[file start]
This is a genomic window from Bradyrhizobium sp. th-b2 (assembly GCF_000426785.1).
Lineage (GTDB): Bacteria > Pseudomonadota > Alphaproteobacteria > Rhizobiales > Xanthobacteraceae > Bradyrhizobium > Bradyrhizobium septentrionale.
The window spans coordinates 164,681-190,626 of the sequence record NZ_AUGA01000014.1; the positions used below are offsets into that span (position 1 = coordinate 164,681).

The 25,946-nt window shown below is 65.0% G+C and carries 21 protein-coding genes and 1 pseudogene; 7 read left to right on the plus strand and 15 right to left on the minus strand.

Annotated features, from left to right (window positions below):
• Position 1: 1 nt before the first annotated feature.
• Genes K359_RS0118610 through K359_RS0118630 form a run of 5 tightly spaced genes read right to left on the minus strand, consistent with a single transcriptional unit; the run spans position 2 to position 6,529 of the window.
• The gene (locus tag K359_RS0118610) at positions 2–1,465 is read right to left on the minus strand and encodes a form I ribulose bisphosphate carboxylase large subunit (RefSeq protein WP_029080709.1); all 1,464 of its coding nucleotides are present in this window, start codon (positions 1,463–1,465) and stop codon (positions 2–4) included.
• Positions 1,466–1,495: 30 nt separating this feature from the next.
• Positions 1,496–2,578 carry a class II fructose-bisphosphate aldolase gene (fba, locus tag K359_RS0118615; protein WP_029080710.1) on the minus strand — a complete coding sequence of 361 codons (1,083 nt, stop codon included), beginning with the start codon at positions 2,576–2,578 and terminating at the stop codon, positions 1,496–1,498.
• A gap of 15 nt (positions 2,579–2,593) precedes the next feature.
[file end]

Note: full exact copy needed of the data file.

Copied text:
This is a genomic window from Bradyrhizobium sp. th-b2 (assembly GCF_000426785.1).
Lineage (GTDB): Bacteria > Pseudomonadota > Alphaproteobacteria > Rhizobiales > Xanthobacteraceae > Bradyrhizobium > Bradyrhizobium septentrionale.
The window spans coordinates 164,681-190,626 of the sequence record NZ_AUGA01000014.1; the positions used below are offsets into that span (position 1 = coordinate 164,681).

The 25,946-nt window shown below is 65.0% G+C and carries 21 protein-coding genes and 1 pseudogene; 7 read left to right on the plus strand and 15 right to left on the minus strand.

Annotated features, from left to right (window positions below):
• Position 1: 1 nt before the first annotated feature.
• Genes K359_RS0118610 through K359_RS0118630 form a run of 5 tightly spaced genes read right to left on the minus strand, consistent with a single transcriptional unit; the run spans position 2 to position 6,529 of the window.
• The gene (locus tag K359_RS0118610) at positions 2–1,465 is read right to left on the minus strand and encodes a form I ribulose bisphosphate carboxylase large subunit (RefSeq protein WP_029080709.1); all 1,464 of its coding nucleotides are present in this window, start codon (positions 1,463–1,465) and stop codon (positions 2–4) included.
• Positions 1,466–1,495: 30 nt separating this feature from the next.
• Positions 1,496–2,578 carry a class II fructose-bisphosphate aldolase gene (fba, locus tag K359_RS0118615; protein WP_029080710.1) on the minus strand — a complete coding sequence of 361 codons (1,083 nt, stop codon included), beginning with the start codon at positions 2,576–2,578 and terminating at the stop codon, positions 1,496–1,498.
• A gap of 15 nt (positions 2,579–2,593) precedes the next feature.